Foods to Eat for Healthy Teeth and Gums
Pictured Recipe: Simple Grilled Salmon & Vegetables
Your mouth is a window into your wellness. And while having a bright smile is nice for pictures, healthy teeth are important for a healthy you. Brushing and flossing, plus regular trips to the dentist for cleaning, are the cornerstone of keeping your teeth in great shape. But foods can help-or hurt-too. Limit sugary candies and drinks and instead reach for these foods forhealthy teeth and gums.
Pictured Recipe: Smoked Salmon & Avocado Toasts
Dig your teeth into foods rich in omega-3 fatty acids, such as canned light tuna (200-500 mg per 3-oz.). When adults with periodontitis-gum inflammation that can lead to tooth loss-took a 300 mg omega-3 supplement daily for 12 weeks as part of their treatment, they had less inflammation and shallower "pockets" (spaces around teeth that make them loose) compared to those who received the same treatment and took a placebo.
Pictured Recipe: Matcha Green Tea Latte
Packed with catechins (plant compounds with antioxidant properties) as well as naturally occurring fluoride, green tea appears to inhibit the bacteria and acid responsible for tooth decay, according to a review in the journal Pharmacognosy Review. The study looked at preliminary data, so more research is needed before suggesting the right dose, but the researchers still recommend sipping unsweetened green tea.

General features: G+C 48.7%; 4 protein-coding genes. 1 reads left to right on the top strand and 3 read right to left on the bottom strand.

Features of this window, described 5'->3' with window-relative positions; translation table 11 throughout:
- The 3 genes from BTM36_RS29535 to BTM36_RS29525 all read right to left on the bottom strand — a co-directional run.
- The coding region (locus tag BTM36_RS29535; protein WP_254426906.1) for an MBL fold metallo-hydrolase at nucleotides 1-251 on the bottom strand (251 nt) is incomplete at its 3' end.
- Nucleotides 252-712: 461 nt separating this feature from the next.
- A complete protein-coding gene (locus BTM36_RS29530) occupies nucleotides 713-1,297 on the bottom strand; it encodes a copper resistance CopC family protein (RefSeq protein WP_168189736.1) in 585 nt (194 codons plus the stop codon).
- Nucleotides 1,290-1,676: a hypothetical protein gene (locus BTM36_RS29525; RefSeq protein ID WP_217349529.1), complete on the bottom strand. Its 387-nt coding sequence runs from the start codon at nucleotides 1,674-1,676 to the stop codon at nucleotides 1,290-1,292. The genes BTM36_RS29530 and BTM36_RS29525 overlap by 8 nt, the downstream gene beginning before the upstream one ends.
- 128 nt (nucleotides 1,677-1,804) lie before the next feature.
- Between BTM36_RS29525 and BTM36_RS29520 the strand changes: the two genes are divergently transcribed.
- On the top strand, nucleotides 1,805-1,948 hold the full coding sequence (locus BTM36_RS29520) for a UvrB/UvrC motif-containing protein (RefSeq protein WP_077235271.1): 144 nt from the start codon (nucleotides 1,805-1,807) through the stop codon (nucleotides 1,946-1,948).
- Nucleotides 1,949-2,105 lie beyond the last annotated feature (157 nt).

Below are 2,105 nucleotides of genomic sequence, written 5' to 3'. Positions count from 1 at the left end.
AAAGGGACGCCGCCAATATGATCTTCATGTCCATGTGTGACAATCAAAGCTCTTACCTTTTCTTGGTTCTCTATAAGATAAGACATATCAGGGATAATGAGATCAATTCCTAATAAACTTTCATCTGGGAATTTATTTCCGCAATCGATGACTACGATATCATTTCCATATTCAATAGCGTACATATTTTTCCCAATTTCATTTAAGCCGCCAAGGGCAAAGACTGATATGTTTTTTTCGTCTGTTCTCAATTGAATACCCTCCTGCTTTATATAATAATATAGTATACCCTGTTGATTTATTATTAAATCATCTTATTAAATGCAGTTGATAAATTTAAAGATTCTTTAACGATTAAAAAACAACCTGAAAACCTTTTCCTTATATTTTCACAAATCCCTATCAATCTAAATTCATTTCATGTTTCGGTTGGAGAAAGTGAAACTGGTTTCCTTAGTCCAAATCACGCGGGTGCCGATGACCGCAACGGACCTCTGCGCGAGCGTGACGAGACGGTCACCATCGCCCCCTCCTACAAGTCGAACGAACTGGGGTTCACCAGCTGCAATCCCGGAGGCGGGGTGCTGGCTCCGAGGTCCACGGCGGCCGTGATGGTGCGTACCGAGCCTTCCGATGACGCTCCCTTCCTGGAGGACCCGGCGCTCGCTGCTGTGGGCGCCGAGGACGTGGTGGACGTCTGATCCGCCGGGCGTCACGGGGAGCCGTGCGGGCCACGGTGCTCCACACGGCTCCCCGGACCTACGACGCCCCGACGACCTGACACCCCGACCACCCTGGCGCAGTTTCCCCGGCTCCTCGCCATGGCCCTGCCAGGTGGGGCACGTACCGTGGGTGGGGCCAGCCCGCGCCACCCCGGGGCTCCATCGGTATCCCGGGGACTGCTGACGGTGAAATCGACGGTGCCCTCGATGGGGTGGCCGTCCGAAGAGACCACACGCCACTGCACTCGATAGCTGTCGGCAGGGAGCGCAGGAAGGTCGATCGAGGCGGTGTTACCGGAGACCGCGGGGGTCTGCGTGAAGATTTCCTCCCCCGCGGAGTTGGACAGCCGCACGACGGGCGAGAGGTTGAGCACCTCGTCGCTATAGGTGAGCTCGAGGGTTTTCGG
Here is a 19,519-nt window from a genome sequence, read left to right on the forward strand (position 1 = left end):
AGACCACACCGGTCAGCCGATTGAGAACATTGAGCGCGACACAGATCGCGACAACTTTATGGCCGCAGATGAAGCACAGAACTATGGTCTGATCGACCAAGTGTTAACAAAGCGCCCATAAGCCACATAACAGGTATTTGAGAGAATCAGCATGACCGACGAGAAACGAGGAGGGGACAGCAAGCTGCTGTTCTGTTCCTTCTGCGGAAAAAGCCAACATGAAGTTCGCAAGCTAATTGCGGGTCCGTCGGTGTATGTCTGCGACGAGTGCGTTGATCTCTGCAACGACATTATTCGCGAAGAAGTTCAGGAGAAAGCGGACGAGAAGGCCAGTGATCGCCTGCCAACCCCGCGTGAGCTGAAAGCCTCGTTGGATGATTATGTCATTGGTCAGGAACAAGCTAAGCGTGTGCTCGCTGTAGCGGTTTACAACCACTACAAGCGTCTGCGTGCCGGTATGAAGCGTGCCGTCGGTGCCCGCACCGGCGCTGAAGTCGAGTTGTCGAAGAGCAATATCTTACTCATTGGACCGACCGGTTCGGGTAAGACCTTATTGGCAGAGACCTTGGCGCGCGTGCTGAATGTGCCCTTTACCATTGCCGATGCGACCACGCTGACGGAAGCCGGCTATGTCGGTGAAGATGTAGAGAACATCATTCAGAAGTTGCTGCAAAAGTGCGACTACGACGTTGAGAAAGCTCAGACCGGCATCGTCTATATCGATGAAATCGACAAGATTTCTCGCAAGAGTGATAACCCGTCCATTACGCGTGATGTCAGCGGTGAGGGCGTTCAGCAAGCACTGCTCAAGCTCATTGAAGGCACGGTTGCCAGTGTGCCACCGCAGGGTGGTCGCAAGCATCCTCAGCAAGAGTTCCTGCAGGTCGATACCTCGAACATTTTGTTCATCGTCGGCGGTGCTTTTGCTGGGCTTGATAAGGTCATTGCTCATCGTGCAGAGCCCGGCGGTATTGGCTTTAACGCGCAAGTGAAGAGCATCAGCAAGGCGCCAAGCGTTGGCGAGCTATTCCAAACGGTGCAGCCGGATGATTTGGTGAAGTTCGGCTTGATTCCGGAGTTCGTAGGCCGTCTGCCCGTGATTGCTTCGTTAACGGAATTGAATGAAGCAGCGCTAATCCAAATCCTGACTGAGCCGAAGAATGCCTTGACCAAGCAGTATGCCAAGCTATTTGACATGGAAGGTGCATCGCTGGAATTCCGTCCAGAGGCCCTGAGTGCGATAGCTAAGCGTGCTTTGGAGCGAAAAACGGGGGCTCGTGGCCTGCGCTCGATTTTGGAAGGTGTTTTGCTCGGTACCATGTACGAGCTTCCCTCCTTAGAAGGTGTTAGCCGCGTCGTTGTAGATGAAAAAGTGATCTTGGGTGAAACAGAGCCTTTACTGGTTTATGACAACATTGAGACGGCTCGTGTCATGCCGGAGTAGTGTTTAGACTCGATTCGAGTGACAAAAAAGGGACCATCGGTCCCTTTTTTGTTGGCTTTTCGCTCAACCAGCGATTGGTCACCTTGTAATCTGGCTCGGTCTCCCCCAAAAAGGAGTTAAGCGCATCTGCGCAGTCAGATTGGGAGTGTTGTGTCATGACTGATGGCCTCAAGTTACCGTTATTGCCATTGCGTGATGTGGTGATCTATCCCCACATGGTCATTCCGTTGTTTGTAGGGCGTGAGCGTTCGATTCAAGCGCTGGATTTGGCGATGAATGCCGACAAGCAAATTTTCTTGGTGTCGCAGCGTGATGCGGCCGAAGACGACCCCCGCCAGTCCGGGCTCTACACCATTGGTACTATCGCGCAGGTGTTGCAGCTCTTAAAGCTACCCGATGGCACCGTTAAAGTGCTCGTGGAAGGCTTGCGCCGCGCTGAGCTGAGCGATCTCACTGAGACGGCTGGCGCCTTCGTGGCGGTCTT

Milk & Yogurt
Pictured Recipe: Mango-Almond Smoothie Bowl
Danish researchers discovered that each daily 3.4-oz. serving of milk drops periodontitis rates by 4 percent. Calcium maintains your teeth's structure, and the "good" bacteria in yogurt may suppress "bad" bacteria that can lead to tooth loss. Bonus: Most milk is fortified with vitamin D (125 IU per cup). A study from the Indian Journal of Public Health found that taking a 500 IU vitamin D supplement daily decreased the severity of gingivitis.
Eating an apple can combat garlic breath. Its natural phenolic compounds act as deodorizers, according to a study in the Journal of Food Science.
Why Taking Care of Your Teeth Is Important for Your Health
Nine out of 10 dentists say that dental and medical docs should practice collaboratively because oral health problems can be linked with other conditions.
Patients with periodontitis have a greater risk of plaque blockages in their arteries, according to a review by U.K. researchers. "When bacteria accumulate around the gums, they cause tiny holes in the gum lining, allowing bacteria to enter the bloodstream and cause damage around the body," says study co-author Praveen Sharma.
Gum inflammation may be a sign of impaired blood sugar function. A Duke University study found that people with diabetes suffered about twice the tooth loss as those without the disease.
Finally, periodontitis can stem from acid reflux because sufferers often don't have enough saliva, leaving teeth vulnerable to bacteria and acid. Having reflux almost triples your risk of this condition, and also raises the odds of cavities by 150 percent, reported research in the journal Gut & Liver.